Rictal bristles are stiff, hair-like contour feathers that occur in rows projecting outward from the base of the bird’s bill, from each side of the corners of the mouth (rictus). Some species have similar feathers near the eyes as well that lie over the top of the bill as loral bristles (Ravens, for example).
They are believed to provide protection against insect legs and wings, thrashing prey, dust or other debris, particularly among birds that bore into wood while foraging. It is also possible, but not well studied, that they have a sensory function similar to whiskers.
These feathers are typically stronger and sturdier than the rest of a bird’s feathers, thus helping them resist wear from contact with different surfaces.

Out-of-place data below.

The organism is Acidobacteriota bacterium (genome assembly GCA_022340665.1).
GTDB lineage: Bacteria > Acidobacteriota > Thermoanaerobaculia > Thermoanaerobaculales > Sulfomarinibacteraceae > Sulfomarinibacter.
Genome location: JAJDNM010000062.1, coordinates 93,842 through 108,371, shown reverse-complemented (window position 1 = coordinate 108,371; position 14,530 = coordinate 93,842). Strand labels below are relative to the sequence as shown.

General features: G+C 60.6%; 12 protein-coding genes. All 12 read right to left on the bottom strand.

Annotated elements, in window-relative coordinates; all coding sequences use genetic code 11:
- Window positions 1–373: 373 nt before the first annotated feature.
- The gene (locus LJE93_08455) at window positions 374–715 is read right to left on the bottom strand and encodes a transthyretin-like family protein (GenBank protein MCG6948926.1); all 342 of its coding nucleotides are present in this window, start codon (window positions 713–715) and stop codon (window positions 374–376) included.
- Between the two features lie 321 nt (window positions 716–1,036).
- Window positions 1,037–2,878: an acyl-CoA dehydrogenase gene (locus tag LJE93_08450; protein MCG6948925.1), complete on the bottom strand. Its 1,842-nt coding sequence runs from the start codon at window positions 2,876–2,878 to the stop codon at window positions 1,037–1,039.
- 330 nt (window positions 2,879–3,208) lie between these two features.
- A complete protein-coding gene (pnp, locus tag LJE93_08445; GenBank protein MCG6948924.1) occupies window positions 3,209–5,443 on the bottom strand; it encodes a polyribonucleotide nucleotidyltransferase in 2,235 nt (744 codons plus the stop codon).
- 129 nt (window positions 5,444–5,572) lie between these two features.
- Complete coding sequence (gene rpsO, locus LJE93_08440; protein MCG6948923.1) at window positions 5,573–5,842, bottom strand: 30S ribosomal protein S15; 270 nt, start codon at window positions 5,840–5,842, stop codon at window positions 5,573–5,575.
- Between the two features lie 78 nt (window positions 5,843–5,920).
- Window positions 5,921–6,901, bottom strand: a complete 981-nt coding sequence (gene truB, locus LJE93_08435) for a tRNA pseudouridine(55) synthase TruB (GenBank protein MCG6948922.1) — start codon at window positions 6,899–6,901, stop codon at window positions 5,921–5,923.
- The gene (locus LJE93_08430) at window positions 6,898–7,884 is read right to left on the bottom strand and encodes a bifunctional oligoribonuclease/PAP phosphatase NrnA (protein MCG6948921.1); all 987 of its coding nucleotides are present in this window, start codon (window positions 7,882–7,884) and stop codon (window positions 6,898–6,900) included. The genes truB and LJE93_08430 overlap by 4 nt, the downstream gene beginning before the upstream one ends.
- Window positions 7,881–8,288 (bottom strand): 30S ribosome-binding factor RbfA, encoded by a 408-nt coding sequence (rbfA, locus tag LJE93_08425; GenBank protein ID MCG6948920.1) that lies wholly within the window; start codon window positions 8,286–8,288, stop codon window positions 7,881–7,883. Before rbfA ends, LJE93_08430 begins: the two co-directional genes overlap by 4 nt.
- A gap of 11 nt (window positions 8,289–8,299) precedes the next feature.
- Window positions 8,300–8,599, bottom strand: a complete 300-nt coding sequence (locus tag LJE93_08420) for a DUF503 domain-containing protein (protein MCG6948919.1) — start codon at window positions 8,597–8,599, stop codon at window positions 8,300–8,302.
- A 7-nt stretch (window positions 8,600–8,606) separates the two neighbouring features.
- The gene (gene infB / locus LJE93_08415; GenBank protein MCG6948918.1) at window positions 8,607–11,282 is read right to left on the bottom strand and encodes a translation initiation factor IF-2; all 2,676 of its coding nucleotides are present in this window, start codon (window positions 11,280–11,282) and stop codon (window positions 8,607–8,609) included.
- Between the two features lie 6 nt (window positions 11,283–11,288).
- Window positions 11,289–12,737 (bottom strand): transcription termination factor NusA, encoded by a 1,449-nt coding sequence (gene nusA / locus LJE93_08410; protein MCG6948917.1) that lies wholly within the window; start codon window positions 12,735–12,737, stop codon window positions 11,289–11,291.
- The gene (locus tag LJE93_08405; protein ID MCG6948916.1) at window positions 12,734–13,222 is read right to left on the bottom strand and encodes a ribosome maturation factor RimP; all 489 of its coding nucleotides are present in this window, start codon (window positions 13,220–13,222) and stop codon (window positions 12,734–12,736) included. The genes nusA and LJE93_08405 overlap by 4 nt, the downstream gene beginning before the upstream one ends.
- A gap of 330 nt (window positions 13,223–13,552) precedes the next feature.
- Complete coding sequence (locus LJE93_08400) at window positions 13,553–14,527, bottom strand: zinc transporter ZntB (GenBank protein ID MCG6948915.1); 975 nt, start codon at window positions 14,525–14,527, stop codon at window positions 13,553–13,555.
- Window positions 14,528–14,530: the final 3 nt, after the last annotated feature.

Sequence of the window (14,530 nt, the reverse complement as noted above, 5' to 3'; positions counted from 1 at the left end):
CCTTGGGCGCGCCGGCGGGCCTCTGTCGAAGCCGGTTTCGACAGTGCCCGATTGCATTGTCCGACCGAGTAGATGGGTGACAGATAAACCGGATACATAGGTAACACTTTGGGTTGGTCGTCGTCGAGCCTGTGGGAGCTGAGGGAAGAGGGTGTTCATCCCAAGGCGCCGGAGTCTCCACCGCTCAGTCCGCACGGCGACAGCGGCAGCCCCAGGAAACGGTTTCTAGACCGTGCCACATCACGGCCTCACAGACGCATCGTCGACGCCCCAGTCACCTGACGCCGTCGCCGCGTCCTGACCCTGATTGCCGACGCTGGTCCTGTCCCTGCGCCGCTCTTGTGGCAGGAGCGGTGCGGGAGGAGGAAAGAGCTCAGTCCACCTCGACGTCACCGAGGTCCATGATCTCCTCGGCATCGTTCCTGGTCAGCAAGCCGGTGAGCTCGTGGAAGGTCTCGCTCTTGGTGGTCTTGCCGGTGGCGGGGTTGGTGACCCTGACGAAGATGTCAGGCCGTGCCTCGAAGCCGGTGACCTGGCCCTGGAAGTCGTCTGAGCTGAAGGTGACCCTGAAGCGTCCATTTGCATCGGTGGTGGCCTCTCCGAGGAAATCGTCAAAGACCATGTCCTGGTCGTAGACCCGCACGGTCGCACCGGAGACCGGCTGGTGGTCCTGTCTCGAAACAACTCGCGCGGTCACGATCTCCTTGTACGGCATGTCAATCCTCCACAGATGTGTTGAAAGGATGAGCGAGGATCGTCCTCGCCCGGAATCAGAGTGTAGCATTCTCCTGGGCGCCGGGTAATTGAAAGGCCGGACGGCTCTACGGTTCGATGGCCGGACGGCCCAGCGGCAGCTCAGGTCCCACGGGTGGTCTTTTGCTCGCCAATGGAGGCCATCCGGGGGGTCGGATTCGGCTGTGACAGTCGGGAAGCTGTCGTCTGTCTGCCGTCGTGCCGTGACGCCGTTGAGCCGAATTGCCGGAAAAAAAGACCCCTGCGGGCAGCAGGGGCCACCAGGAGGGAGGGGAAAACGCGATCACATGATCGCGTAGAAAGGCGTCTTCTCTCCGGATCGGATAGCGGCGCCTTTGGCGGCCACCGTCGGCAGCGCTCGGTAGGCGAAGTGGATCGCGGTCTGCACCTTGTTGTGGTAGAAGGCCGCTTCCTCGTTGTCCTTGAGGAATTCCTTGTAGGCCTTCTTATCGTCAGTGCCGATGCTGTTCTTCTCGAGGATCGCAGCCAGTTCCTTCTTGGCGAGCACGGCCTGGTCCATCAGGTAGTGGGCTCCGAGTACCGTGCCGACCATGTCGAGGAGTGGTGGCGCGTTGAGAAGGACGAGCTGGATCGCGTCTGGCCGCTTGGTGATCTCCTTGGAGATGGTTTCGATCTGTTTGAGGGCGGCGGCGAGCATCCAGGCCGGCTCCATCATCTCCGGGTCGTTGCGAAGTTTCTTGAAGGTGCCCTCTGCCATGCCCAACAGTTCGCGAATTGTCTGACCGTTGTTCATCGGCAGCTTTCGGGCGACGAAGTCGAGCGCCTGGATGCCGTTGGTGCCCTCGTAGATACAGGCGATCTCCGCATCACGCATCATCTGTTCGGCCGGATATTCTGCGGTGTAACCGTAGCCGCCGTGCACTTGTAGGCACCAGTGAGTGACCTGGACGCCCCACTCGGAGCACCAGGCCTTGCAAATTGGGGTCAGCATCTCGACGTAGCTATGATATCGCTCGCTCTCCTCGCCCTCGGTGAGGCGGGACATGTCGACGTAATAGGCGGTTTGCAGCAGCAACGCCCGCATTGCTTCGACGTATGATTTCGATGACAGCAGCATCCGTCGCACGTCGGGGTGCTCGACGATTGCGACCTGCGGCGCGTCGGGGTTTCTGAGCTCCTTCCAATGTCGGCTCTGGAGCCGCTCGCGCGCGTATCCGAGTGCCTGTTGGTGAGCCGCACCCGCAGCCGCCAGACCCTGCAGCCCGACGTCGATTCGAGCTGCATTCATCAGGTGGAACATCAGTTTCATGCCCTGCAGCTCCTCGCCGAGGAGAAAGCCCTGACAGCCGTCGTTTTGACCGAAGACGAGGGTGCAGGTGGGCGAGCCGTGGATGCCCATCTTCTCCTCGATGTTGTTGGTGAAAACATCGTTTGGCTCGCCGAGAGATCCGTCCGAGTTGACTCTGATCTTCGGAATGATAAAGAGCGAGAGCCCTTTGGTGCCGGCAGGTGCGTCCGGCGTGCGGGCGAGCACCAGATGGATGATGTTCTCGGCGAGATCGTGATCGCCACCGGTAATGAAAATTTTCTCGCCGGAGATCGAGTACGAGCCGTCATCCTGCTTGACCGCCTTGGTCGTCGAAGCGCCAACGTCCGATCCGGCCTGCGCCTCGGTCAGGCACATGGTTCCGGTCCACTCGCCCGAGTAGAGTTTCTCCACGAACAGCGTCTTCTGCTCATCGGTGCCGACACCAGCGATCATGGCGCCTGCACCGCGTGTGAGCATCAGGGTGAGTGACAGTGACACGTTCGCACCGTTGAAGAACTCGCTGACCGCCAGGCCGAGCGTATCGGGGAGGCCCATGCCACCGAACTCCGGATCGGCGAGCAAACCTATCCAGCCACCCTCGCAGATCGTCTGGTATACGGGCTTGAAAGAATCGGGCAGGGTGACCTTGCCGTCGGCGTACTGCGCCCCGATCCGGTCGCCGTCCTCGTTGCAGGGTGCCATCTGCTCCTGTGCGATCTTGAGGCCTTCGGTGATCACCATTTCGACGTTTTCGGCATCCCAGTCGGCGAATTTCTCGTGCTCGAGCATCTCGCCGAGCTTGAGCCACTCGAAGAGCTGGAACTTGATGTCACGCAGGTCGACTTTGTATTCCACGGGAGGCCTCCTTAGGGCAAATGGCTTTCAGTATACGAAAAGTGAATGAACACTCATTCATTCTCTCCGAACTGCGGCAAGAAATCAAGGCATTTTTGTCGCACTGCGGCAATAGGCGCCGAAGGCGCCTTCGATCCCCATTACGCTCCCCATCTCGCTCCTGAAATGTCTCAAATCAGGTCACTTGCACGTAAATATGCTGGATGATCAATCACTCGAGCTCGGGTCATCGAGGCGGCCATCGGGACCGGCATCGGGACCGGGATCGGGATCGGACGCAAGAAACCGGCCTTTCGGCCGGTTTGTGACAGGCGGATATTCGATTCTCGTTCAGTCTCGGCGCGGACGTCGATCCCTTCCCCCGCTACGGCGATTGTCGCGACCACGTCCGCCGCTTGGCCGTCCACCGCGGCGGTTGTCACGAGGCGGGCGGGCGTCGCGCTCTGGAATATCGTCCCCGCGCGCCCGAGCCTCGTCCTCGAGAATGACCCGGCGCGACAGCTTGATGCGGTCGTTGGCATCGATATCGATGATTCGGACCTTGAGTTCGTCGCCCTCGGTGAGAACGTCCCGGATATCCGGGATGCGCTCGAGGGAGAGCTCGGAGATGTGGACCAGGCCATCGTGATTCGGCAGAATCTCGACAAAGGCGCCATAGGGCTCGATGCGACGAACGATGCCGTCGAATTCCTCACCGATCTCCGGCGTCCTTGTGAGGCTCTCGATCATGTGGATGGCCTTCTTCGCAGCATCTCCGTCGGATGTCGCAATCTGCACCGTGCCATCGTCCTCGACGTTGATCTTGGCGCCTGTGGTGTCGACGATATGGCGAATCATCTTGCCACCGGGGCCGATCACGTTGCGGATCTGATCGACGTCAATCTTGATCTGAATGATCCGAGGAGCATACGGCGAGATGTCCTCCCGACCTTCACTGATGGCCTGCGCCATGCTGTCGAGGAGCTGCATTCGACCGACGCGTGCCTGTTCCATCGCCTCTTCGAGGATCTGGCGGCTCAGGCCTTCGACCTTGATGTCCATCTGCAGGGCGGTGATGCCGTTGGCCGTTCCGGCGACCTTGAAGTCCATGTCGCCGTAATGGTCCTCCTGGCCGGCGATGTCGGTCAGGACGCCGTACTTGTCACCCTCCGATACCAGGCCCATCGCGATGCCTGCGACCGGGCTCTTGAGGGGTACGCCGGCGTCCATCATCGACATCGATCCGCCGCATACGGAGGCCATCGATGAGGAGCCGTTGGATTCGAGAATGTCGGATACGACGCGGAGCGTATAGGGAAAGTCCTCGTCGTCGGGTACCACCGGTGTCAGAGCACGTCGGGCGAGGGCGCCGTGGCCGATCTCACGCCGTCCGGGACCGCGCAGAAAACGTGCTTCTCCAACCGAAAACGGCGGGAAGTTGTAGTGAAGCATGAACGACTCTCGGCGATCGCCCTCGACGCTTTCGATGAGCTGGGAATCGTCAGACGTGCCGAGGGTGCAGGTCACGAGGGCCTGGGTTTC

Not all birds have rictal bristles, but they have been noted in a wide variety of bird families, especially visible in owls, hawks, eagles, woodpeckers, flycatchers, nightjars, and thrashers.
So the next time the conversation lags, why not bring up rictal bristles. I bet you will have everyone’s attention!
Sources: Wikipedia.org; birding.about.com; Cornell Lab of Ornithology; Sibley